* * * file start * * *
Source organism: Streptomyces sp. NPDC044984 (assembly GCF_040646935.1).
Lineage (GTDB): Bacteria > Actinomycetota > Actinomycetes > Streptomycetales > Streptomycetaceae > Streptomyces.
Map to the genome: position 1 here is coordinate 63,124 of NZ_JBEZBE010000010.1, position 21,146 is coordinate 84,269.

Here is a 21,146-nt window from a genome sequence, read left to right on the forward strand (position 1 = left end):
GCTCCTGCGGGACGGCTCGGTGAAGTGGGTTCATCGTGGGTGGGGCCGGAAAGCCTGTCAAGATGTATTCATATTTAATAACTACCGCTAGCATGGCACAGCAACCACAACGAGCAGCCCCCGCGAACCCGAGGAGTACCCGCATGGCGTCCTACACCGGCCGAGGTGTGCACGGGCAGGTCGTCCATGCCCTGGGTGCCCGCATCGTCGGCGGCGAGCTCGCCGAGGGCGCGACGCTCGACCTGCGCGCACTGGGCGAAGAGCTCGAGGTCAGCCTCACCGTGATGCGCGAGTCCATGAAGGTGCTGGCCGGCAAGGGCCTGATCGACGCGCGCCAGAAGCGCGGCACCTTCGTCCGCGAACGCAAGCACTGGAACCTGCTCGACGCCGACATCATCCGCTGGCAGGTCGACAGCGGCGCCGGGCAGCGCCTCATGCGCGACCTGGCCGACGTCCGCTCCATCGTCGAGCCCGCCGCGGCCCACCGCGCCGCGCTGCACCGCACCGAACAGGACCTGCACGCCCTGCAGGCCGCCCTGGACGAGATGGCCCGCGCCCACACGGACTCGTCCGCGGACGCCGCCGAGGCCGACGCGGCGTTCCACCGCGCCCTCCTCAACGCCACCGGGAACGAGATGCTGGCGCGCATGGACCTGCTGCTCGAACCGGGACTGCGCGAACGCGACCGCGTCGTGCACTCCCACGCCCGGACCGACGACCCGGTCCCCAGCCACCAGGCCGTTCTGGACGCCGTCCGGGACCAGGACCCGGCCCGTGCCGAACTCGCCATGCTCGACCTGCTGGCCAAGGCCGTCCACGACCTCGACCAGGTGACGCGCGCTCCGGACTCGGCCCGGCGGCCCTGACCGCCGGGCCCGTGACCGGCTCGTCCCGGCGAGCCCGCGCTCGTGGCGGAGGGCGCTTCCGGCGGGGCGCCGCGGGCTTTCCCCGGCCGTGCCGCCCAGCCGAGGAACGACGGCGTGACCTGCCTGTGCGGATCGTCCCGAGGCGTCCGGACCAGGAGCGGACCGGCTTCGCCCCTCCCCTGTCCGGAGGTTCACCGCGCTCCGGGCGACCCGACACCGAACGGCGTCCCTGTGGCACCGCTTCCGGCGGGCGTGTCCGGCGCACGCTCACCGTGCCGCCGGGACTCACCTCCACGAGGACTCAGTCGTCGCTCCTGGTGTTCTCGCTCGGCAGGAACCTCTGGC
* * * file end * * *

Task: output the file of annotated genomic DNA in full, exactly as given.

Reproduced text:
Source organism: Streptomyces sp. NPDC044984 (assembly GCF_040646935.1).
Lineage (GTDB): Bacteria > Actinomycetota > Actinomycetes > Streptomycetales > Streptomycetaceae > Streptomyces.
Map to the genome: position 1 here is coordinate 63,124 of NZ_JBEZBE010000010.1, position 21,146 is coordinate 84,269.

Here is a 21,146-nt window from a genome sequence, read left to right on the forward strand (position 1 = left end):
GCTCCTGCGGGACGGCTCGGTGAAGTGGGTTCATCGTGGGTGGGGCCGGAAAGCCTGTCAAGATGTATTCATATTTAATAACTACCGCTAGCATGGCACAGCAACCACAACGAGCAGCCCCCGCGAACCCGAGGAGTACCCGCATGGCGTCCTACACCGGCCGAGGTGTGCACGGGCAGGTCGTCCATGCCCTGGGTGCCCGCATCGTCGGCGGCGAGCTCGCCGAGGGCGCGACGCTCGACCTGCGCGCACTGGGCGAAGAGCTCGAGGTCAGCCTCACCGTGATGCGCGAGTCCATGAAGGTGCTGGCCGGCAAGGGCCTGATCGACGCGCGCCAGAAGCGCGGCACCTTCGTCCGCGAACGCAAGCACTGGAACCTGCTCGACGCCGACATCATCCGCTGGCAGGTCGACAGCGGCGCCGGGCAGCGCCTCATGCGCGACCTGGCCGACGTCCGCTCCATCGTCGAGCCCGCCGCGGCCCACCGCGCCGCGCTGCACCGCACCGAACAGGACCTGCACGCCCTGCAGGCCGCCCTGGACGAGATGGCCCGCGCCCACACGGACTCGTCCGCGGACGCCGCCGAGGCCGACGCGGCGTTCCACCGCGCCCTCCTCAACGCCACCGGGAACGAGATGCTGGCGCGCATGGACCTGCTGCTCGAACCGGGACTGCGCGAACGCGACCGCGTCGTGCACTCCCACGCCCGGACCGACGACCCGGTCCCCAGCCACCAGGCCGTTCTGGACGCCGTCCGGGACCAGGACCCGGCCCGTGCCGAACTCGCCATGCTCGACCTGCTGGCCAAGGCCGTCCACGACCTCGACCAGGTGACGCGCGCTCCGGACTCGGCCCGGCGGCCCTGACCGCCGGGCCCGTGACCGGCTCGTCCCGGCGAGCCCGCGCTCGTGGCGGAGGGCGCTTCCGGCGGGGCGCCGCGGGCTTTCCCCGGCCGTGCCGCCCAGCCGAGGAACGACGGCGTGACCTGCCTGTGCGGATCGTCCCGAGGCGTCCGGACCAGGAGCGGACCGGCTTCGCCCCTCCCCTGTCCGGAGGTTCACCGCGCTCCGGGCGACCCGACACCGAACGGCGTCCCTGTGGCACCGCTTCCGGCGGGCGTGTCCGGCGCACGCTCACCGTGCCGCCGGGACTCACCTCCACGAGGACTCAGTCGTCGCTCCTGGTGTTCTCGCTCGGCAGGAACCTCTGGC